Gourmet brie burger & cheeseburger tips

Grill safety
How to calibrate an instant read thermometer
How to use an instant read thermometer

Do you have a great grilling tip or a fabulous, hot-off-the-coals recipe you’d like to share? If so, please post it below. Links are welcome!

The miraculous $3.49 BBQ

June 26, 2009


Some days words just flow out of my fingertips and onto the computer screen in an effortless cascade. Today, not so much. In fact, as I sit here trying to form a few coherent sentences, it’s as excruciating as if every word is a hair being plucked from my skin with tweezers. Not fun.

But, since I am very dedicated to this blog, I am here trying to tell you about my new favourite grill.

My son and I spotted this disposable grill at Shopper’s Drug Mart the other day. We couldn’t believe that the regular price was just $3.49 so we bought one immediately. We were sure that once we tried it out that we’d be able to reveal to the world that this device was a piece of crap.

Well, guess what? We were 100% wrong. This grill that costs less than the grande latte I bought on the way home from the drug store worked like a charm. It had lots of heat: I started it at 11:50 am and at 2:45 pm it was still warm enough to melt chocolate or keep a cheese dip molten and ready for tortilla chips to be dunked.

Will you buy one of these grills? If so, what will you make on it?

Getting ready to grill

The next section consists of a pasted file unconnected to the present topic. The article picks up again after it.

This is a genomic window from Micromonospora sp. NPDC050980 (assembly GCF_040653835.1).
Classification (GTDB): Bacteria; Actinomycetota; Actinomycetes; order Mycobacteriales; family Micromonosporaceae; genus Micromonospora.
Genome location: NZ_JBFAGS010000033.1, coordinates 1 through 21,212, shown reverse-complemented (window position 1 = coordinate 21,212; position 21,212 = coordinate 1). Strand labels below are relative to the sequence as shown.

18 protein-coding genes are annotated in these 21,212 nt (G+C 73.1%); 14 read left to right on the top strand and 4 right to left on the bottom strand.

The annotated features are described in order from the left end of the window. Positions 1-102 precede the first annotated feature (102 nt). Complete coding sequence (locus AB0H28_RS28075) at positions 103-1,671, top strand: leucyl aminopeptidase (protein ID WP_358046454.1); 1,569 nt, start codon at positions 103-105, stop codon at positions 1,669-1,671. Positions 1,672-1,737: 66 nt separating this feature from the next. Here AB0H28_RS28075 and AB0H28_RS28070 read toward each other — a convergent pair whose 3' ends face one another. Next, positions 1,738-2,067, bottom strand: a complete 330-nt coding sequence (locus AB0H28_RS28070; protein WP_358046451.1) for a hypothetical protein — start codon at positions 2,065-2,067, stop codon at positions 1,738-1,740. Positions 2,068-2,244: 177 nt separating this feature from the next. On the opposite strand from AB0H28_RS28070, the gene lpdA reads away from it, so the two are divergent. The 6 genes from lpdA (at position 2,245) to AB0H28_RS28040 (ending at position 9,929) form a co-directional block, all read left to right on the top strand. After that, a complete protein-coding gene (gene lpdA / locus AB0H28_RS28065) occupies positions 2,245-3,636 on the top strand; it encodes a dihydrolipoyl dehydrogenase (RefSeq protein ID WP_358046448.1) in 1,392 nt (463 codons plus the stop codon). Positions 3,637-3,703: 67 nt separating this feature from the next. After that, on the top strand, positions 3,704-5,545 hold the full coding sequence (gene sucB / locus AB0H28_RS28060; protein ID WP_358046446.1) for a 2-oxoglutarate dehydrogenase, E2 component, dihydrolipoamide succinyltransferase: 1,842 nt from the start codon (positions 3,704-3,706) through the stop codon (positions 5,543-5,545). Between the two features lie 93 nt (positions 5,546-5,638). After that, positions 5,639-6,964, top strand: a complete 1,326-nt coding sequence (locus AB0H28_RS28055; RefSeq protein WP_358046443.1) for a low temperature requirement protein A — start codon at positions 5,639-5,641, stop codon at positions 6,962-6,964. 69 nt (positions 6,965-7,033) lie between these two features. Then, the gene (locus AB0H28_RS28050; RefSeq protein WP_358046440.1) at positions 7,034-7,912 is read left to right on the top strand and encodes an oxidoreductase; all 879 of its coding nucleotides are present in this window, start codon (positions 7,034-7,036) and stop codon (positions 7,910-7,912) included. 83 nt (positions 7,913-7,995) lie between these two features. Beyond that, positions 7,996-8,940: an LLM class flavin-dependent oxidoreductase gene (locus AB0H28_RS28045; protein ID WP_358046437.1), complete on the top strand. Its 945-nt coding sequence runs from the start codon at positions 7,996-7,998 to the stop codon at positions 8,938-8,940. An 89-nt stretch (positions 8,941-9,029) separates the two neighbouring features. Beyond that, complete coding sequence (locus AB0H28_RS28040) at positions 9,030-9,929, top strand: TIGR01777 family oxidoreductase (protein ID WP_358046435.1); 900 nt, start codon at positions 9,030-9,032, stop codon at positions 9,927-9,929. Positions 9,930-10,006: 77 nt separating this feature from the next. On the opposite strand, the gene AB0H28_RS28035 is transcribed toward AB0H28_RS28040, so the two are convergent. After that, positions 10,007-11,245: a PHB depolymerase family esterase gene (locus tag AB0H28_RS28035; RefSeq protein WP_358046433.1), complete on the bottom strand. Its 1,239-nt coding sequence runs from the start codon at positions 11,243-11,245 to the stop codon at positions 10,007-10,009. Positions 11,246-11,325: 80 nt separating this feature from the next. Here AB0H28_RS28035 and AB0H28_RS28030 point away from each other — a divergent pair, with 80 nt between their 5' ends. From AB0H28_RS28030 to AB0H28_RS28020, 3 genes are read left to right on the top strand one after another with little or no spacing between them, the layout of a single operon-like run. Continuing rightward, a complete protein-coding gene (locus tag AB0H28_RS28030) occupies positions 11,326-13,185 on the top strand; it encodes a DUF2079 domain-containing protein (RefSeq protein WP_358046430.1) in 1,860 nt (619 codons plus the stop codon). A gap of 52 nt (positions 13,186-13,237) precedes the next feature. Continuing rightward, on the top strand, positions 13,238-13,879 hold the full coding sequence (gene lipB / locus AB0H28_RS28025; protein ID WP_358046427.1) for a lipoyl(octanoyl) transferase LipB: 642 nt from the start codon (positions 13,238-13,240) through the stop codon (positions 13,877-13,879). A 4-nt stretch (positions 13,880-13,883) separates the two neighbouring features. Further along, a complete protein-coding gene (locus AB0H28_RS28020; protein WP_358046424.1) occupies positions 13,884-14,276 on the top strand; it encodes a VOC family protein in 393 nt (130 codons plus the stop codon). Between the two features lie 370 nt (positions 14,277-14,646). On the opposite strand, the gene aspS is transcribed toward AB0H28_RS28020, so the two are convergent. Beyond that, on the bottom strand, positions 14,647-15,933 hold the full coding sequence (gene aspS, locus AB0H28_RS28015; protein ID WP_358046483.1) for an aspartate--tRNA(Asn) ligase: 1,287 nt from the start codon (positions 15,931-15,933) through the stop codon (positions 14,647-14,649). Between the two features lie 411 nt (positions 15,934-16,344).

March 2, 2009

cedarwrapped-troutAh, my precious grill. How I miss thee. Sigh.

As the winter starts to wind down, I’m more than a little excited about getting out into the backyard so that I can have regular dinner dates with an open flame once again. Last week I ducked out for a clandestine quickie to try out a new grilling technique. While I’ll certainly be using my tried and true recipes when the weather warms up, I’m also excited to have discovered the Cedar Smoking Sheets pictured above.

I don’t know much about the origins of this concept (one package I read said they were Japanese-style but none of my Japanese friends seem to have used them before), but the idea is clever: you soak these supple sheets in water, wine, tea, etc. and then wrap them around raw pieces of fish, chicken, cheese and such before trussing them closed and placing the bundles on the hot grill.

The result: smoky flavour and no scorched or torn pieces of food.

Have you tried these sheets? If so, how would you rate your attraction to them? Do you love ‘em, like ‘em or think they’re just not all that?

FYI: I bought my first pack online but I know that Sobeys will be carrying these sheets in their stores this summer.

Links to other grilling related posts:
Smoke Chips
International Grilling Atlas
Best Rib Recipe
Instant Read Thermometers
Burger Tips
Spring Grilling
Cold Weather Grilling
Cheeseburger Tips